My mother Alison was born in 1938 in suburban Melbourne, into that generation known as war babies, the children that spent their early years albeit far from the horrors of Europe but nonetheless under the blanket of food rations, bomb shelters and the BBC war broadcast. My Grandfather Jim was an engineer and my Grandmother Marjorie a seamstress, and their three girls grew up in a classic middle class Presbyterian environment where absolutely nothing went to waste, every last sock was darned, and the utmost care was taken with household items that my generation takes for granted. As kids my sister and I were almost embarrassed by mum’s war-baby frugality, her obsessive re-use of everything, and the constant flow of left-over dinners and home made clothes. Forty years later and I am the one carefully folding paper bags from the fruit vendor to pack sandwiches into and making one meal stretch into two. It became a part of me because that is what happens – we become our parents – especially the parts we deeply admire about them.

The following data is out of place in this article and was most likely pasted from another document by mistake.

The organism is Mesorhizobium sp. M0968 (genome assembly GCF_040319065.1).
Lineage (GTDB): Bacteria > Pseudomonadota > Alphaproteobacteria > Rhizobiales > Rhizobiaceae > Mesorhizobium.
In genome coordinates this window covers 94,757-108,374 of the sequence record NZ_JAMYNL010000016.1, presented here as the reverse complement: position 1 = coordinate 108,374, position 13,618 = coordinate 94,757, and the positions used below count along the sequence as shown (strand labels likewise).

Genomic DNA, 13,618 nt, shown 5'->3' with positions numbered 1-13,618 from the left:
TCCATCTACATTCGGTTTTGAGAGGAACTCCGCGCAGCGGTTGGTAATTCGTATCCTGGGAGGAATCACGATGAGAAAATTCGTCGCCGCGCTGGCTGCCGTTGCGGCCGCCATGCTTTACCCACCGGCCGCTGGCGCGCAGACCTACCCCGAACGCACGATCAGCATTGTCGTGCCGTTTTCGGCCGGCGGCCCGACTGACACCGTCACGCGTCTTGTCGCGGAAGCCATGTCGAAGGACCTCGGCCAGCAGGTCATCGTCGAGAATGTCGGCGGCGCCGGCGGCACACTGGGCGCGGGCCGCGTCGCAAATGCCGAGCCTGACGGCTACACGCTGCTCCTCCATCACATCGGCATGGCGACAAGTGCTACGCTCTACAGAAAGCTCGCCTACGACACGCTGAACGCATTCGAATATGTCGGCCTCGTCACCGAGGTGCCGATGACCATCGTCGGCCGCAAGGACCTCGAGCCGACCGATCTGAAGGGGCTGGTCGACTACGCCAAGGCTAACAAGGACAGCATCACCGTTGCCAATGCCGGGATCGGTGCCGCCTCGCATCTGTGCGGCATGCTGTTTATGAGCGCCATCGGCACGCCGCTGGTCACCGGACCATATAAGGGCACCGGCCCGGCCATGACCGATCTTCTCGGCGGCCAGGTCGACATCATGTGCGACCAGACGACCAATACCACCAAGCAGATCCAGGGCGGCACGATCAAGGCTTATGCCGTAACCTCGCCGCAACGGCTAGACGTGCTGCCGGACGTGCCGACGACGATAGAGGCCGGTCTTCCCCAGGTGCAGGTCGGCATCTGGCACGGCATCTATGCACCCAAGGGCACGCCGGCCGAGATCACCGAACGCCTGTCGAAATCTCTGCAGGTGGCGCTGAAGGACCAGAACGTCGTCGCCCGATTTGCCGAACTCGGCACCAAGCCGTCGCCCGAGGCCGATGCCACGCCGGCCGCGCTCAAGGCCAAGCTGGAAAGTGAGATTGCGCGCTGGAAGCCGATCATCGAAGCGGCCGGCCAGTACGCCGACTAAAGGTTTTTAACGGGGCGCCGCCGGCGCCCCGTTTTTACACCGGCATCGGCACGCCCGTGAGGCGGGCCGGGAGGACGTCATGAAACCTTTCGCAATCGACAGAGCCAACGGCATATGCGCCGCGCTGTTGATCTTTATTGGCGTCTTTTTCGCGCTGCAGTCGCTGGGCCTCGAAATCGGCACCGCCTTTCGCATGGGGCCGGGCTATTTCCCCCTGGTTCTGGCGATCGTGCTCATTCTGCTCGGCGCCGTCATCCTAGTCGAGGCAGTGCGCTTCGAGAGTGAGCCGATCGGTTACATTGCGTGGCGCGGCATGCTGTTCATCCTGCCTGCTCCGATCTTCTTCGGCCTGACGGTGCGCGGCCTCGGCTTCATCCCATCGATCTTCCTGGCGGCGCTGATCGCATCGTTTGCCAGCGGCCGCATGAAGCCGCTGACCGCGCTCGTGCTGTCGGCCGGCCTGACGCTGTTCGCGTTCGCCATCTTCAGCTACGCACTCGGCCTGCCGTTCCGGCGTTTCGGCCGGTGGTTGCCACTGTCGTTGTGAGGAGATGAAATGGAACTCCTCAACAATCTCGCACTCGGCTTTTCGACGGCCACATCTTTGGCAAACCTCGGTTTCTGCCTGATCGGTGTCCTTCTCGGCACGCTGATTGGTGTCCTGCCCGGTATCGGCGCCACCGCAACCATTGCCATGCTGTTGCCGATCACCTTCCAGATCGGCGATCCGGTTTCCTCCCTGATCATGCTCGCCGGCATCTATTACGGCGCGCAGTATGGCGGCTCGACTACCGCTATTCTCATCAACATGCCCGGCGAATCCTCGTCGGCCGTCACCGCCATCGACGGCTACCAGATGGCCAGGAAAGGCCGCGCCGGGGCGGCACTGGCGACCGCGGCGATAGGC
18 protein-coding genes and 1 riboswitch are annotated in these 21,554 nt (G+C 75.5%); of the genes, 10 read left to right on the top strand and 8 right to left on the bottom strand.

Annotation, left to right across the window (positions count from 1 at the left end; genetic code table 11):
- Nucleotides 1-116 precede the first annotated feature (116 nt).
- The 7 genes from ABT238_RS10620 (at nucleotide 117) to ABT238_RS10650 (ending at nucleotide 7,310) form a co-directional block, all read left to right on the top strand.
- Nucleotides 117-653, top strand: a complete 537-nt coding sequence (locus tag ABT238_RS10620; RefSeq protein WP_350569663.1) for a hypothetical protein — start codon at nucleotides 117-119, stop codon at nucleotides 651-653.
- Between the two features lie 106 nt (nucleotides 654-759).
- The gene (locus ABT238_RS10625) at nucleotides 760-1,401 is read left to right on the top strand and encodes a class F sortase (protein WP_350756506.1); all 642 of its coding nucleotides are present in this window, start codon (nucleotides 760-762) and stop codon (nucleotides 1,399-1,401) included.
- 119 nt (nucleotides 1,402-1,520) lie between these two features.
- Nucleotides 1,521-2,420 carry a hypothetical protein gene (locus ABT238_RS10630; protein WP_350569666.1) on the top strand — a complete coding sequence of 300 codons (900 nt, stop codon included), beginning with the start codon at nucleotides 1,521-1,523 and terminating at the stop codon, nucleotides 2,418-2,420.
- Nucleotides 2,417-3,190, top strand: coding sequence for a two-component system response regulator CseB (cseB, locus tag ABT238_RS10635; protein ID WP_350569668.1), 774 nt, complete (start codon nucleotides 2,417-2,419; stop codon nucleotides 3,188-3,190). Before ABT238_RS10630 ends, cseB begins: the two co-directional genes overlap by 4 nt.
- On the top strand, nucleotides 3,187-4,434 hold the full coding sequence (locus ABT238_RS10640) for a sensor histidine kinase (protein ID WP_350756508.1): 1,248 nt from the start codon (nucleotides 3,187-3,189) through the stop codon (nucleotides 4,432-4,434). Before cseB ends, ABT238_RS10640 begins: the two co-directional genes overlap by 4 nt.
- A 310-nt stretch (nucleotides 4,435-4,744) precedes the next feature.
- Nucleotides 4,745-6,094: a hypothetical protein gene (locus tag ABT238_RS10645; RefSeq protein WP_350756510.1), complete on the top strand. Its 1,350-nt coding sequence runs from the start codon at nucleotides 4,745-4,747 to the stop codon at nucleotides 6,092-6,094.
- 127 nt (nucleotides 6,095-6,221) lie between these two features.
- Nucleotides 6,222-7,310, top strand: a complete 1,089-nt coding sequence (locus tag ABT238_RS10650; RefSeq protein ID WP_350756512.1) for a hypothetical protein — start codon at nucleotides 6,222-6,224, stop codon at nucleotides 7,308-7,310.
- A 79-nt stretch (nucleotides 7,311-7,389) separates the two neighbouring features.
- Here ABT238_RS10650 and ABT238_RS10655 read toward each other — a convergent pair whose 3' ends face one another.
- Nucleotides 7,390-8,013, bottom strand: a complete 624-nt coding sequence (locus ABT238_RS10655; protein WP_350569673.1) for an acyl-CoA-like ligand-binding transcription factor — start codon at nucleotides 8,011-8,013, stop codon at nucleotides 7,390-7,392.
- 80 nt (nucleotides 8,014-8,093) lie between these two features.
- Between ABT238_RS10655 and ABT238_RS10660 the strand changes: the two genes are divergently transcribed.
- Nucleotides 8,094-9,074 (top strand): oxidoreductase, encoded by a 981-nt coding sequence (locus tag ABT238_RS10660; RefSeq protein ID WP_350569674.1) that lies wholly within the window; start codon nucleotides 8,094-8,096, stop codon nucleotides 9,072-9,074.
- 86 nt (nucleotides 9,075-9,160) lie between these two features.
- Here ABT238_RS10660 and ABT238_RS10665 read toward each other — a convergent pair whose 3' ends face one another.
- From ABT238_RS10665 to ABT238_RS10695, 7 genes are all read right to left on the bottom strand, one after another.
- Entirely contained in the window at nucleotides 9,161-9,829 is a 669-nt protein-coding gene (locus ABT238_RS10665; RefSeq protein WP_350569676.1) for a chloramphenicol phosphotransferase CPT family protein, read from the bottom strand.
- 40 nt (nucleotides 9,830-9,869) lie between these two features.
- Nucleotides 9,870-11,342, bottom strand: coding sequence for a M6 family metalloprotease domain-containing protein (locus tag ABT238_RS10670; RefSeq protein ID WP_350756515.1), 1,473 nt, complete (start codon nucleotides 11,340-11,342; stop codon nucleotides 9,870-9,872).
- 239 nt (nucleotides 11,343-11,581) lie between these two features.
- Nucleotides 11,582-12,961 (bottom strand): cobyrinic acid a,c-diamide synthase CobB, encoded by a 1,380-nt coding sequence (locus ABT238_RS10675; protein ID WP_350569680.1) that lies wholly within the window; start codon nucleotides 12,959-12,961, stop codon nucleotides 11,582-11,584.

The Italian ethos of eating what is in season, of creating food from tip to the tail of plant or animal, and of finding a way to cure/dry/preserve all of the bounty that nature has bestowed on this particularly geographically blessed nation – is what I deeply love about living in Italy. The importance of legumes – and the central role they play in the real mediterranean diet – is the part that most touches the daughter-of-a-war-baby part of me. Old ways for a better future point to eating less meat and more beans, and I think the 40 something Alice is different to the 30 something Alice and that satisfies me. When I am at Lubriano, where I walk to my fruit vendor Luigina to buy largely Lubriano grown produce and local wine, I can buy local varieties of beans like the Fagiolo del Purgatorio in a paper bag (which I will carefully fold for re-use), to soak overnight and cook the next day, to perhaps store for a few days in recycled jar, I feel content in a sort of daughter-of-a-war-baby kind of way.Leonardo reminds me every once in a while that, without beans, there would have been no Renaissance. Varieties of pulses had been grown in Europe since ancient times but new varieties of beans, along with the potatoes and tomatoes that had arrived from the Americas, provided a welcome boost to the middle ages diet; the protein injection artists and artisans needed for the cultural rebirth. Beans: cannellini, borlotti, fave, zolfini, are a solid pillar of the Italian table from north to south and Pasta e Fagioli is made all over Italy in different guises. The soffritto base and the beans are the blank canvas, and each cook gives their pasta e fagioli its own personality with the inclusion of pancetta or not, the amount of tomato concentrate or passata, the use of vegetable stock or solely the bean water. There is the cook that tosses in an old rind of parmigiano, the cook that prefers short pasta, and the cook that breaks sheets of lasagna all’uovo into roughly cut pieces. When borlotti are in season, with their gorgeous mottled pods, the soup has a heightened creamy nuttiness, but whatever the nuances the result is always that everyone’s favourite version is always that made by their mother or grandmother.